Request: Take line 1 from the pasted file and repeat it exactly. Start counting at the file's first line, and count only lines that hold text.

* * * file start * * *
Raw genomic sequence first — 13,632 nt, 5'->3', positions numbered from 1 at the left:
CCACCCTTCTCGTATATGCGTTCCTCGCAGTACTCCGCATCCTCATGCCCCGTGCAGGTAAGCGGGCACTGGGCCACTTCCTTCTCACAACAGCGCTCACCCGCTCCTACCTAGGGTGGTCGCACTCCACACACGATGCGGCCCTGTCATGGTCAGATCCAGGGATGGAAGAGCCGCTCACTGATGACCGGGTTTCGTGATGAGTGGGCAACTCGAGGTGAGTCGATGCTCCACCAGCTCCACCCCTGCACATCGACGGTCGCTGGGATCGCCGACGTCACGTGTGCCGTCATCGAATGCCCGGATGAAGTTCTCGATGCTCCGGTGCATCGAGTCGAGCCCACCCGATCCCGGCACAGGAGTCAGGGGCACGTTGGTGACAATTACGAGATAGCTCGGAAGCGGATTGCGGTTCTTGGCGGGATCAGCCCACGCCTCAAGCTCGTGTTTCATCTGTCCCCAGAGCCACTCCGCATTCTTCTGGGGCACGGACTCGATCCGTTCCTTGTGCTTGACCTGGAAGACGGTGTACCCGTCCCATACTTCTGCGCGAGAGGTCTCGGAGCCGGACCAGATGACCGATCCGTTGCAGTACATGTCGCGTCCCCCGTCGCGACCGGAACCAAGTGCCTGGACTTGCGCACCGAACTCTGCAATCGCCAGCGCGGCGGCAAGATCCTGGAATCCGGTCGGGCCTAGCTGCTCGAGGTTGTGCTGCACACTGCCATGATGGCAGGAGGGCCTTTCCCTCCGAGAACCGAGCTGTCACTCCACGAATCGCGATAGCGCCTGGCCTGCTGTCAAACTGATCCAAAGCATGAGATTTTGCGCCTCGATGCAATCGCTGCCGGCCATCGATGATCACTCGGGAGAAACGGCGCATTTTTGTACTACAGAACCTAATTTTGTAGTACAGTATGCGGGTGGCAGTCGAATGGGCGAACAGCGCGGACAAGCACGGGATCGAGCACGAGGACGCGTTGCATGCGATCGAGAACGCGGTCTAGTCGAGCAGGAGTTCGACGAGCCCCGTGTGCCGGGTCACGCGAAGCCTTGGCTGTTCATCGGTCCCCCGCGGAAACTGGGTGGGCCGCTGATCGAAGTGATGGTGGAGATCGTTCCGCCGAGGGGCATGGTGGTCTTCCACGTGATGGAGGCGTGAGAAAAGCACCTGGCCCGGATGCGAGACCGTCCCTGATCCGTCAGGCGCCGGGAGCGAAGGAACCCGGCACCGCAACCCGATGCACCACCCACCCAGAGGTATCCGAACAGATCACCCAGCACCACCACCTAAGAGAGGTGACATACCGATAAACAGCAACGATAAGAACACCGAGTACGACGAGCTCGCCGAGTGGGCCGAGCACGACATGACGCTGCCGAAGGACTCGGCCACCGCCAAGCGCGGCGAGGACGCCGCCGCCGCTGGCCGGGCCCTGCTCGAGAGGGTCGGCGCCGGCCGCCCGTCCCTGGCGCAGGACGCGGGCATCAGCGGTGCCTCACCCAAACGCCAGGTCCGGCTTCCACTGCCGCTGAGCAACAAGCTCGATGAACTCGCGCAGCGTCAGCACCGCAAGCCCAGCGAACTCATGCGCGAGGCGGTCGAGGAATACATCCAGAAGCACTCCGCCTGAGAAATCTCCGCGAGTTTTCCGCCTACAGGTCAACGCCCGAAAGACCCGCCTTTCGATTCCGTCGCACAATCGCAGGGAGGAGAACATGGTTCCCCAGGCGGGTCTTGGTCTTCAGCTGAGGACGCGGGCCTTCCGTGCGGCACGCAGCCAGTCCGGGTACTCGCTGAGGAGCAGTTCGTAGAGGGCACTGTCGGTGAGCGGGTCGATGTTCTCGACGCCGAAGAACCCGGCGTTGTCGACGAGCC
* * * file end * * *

Raw genomic sequence first — 13,632 nt, 5'->3', positions numbered from 1 at the left: